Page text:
Discussion in 'Professional Trading' started by lukek, May 27, 2008.

  1. lukek


    I noticed some employers require you have experience in programming. What do you think is a general programming language useful for a trader?
  2. C++ seems to be in demand. I remember that because that's what my GPA was in school. :cool:
  3. C# and dot-net are now "de rigeur". The Ninja Trader platform is just one example. Powerful and flexible....good for intraday swing trading systems.

    However, for high frequency scalping type of systems, and any systems using Level II data, C++ is the only way to go IMHO.
  4. There are several families of programming languages, where each have their strengths and weaknesses. There are also followers and "camps" for the languages where emotions and discussions sometimes overflows with activity.

    One thread of languages is the C, C++ and then a a lot of variations like D, Objective-C etc.

    The modern object-oriented languages are Java, C# and C++. The strength of Java is that it has a fantastic standardized library of highly integrating "parts you can assemble", and can run on most platforms. C# is really good for the Microsoft Windows platform (and only there), it has taken an eclectic approach and has a lot of nice features. C++ can make your programs run very fast if needed, lacks some standardized library, but is widely available.

    Then there are functional languages which sometimes are superbly fitted to handling long lists of data. Sometimes they can outperform the object-oriented languages, but mostly not. They tend to generate much shorter and more intricate programs.

    There are also vector oriented programming languages which prevail in speed tests, like K from Kx Systems and it's descendants.

    And there are heaps of other languages catering to every fancy that a programmer have gotten over the years. Some are more inclined to fast prototyping. Then there is also the task of getting a programming environment that suits your creative development needs. After that - some build and deployment environment that suits your needs ... e.g like "continuous integration" with maybe a Hudson server ( ). This can save you precious time in fixing errors if working in a team, or wanting automated testing.

    Lastly, there are lots of third-party libraries that can help you get some edge. Examples are fuzzy logic libraries, rules/expert system libraries, neural network libraries for training artificial intelligence, scripting languages that can be embedded so that you can experiment with changes "live" ... and so on.

    I wrote all of this just to give you some starting seeds for the vast possibilities that are available - and lastly I would say that any of the major programming languages or specialized languages for trading will do for you. The important thing is that you learn how to think for programming, and see how to solve things algorithmically. Efficient problem solving is the most important thing you'll learn. You will also appreciate having some knowledge of discrete mathematics, logic and automatas/grammars etc.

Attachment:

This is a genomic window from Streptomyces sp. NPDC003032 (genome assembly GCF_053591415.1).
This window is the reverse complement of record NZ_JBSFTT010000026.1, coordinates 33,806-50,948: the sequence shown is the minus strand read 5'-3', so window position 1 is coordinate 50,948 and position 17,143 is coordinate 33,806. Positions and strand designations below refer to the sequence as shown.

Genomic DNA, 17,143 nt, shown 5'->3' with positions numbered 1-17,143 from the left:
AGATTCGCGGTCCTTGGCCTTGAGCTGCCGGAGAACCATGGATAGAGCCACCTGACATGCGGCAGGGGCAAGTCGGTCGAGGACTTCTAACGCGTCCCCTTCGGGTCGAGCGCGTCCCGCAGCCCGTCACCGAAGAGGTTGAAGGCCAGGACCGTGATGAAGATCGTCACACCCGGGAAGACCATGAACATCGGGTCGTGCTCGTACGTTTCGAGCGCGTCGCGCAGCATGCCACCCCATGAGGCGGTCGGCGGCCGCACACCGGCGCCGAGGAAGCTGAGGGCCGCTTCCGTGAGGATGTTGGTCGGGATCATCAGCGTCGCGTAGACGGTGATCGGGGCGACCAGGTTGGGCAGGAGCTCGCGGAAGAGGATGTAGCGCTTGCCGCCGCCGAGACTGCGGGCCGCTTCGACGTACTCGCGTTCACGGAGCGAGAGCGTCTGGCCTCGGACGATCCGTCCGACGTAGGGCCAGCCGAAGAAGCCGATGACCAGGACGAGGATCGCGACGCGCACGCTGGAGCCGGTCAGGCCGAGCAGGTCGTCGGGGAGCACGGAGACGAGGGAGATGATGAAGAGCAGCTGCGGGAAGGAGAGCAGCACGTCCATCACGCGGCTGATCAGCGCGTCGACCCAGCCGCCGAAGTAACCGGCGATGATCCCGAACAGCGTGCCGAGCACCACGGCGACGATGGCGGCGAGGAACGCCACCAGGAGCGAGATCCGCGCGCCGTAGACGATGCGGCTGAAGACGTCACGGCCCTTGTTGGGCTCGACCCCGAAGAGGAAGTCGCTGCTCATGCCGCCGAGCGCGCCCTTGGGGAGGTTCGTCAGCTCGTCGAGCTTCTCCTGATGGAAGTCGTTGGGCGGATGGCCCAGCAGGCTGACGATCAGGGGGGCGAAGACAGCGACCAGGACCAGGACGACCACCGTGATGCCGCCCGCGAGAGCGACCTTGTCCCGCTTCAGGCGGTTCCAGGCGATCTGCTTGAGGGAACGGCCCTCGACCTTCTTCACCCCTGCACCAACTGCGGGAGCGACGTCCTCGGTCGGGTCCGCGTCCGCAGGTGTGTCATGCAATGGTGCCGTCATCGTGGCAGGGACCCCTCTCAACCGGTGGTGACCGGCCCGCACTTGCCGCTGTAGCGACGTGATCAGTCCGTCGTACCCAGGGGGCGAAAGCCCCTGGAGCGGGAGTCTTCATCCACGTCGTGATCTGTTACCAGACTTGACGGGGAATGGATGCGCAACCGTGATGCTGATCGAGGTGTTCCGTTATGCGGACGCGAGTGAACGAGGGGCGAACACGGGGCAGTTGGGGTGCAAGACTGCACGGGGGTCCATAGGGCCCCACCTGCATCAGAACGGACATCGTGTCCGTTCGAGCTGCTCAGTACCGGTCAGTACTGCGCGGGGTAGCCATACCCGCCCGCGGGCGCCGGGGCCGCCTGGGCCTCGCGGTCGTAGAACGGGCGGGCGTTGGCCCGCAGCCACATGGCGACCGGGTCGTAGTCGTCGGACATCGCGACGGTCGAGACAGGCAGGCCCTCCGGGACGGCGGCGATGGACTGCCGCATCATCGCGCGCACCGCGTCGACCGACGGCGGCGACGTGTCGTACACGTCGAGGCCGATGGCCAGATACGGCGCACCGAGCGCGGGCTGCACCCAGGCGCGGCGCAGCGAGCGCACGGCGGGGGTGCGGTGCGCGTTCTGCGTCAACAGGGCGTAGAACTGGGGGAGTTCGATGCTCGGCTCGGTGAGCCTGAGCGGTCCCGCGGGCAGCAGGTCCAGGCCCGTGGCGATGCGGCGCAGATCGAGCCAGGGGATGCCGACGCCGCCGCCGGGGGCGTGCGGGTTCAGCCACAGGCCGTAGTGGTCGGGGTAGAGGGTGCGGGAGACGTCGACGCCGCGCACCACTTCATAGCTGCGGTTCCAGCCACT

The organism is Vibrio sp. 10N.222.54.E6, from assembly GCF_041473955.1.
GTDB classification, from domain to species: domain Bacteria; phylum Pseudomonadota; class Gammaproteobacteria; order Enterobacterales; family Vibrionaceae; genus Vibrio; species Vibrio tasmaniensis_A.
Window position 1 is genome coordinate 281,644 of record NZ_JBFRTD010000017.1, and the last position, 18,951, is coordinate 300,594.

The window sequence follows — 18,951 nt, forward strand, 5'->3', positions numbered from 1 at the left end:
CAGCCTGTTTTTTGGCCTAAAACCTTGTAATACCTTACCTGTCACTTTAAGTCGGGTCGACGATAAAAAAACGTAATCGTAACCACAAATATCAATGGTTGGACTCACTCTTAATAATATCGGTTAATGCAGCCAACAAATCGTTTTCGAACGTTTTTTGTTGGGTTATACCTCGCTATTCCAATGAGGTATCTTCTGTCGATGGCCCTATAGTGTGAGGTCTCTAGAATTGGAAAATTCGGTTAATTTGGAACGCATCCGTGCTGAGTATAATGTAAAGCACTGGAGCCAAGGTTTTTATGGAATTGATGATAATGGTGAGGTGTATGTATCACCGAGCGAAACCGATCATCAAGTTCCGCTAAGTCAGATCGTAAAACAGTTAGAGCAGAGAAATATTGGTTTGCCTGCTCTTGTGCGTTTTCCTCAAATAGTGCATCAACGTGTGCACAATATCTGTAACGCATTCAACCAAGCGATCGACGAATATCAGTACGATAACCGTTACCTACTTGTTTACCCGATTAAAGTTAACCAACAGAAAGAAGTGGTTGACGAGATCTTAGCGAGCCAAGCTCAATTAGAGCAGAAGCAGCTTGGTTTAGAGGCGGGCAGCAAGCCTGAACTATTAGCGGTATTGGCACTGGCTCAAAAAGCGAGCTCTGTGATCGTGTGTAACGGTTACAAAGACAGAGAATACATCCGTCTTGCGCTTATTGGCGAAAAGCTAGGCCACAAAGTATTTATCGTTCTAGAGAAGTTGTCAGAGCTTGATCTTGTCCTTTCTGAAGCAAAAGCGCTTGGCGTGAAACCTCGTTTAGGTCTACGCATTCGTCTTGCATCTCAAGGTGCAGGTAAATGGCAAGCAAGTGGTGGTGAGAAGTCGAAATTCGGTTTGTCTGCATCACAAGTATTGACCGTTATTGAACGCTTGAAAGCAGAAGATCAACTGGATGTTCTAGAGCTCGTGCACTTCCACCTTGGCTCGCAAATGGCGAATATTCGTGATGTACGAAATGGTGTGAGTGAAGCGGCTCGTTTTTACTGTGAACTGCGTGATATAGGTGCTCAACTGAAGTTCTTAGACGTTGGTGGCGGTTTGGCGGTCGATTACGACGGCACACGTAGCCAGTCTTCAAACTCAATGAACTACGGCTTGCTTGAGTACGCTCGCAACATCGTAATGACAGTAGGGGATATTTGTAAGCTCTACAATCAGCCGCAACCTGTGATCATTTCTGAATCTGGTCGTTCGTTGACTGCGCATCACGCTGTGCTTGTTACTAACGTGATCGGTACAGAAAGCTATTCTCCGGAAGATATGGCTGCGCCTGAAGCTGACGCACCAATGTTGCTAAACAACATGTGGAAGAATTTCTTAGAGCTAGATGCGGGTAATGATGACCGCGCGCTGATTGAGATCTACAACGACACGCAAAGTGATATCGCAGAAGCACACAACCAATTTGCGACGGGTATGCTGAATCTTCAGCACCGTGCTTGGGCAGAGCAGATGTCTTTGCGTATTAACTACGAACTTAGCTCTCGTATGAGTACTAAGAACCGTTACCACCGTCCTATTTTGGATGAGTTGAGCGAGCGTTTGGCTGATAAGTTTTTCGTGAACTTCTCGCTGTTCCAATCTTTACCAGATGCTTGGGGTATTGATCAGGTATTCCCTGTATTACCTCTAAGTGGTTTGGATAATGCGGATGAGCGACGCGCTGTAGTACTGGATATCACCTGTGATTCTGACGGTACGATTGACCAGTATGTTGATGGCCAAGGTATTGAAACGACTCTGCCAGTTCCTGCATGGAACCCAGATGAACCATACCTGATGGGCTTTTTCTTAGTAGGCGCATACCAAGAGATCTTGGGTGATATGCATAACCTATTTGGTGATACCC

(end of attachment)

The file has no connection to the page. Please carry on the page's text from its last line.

I am inclined to say that Java is a good language for starting out. The reason for this is that you learn all the basics of most programming languages, there are tons of good books for introduction, lots of Internet activity with interest groups and so on, it is also an evolving language that will teach you a lot as you progress, as well as there being a plethora of examples of whatever you would want to do. Fixing errors is also pretty easy with Java compared to C++.
  5. lukek


    I decided I am going to attempt C++, any good books to read?
  6. RedRat


    I recommend you to learn C#. It is easier to learn and modern. I am a C++ programmer myself.

    If you know C++ it will be easy to study new languages like C# or java, but you have to use it for two years at least. With C# you will learn also .Net platform.

    As for books, read any book by Richter, but may be complex for newbies. Richter
  7. rosy2


    for a trader useful programming would be SQL, a scripting language (perl, python, ruby), and understand java, c# or c++ but you dont have to be good.
  8. Yes, it is easier to get started with both C# and Java - or scripting languages like pointed out too.

    However - one thing I think we can all agree on - knowing several languages is something we all appreciate, and it makes us adapt better approaches to various problems - as long as we can keep an open mind. The various programming languages front many different paradigms and problem-solving techniques or modelling.

    Starting out with C++ will not be bad, and there are a lot of great classic textbooks with regards to programming techniques in C++. However, it is a bit "dead in the water" as a programming language for the future. Most of us have "moved on", and thus C++ does not get all the focus it used to have around one decade ago and a bit earlier.

    The best thing when choosing something to learn is having something practical that interests you as well. So if you are interfacing with some trading software, then you will absolutely love learning about whatever programming language. That should be the most important factor, because like others said too - you can easily learn another programming language that uses a somewhat similar paradigm.
  9. kmkkra


    If perhaps you are interested in an online tutorial then I suppose "" is a pretty good place for a begginer. On the main paige, just click the "C++ Language Tutorial" reference.

    Also, the website's search engine usually will find a lot of specific info on many of the words associated with C++.

    You will also need a compiler, and I suppose a good and free compiler would be "Dev-C++". As a begginer, this compiler may suffice.
    #10     May 29, 2008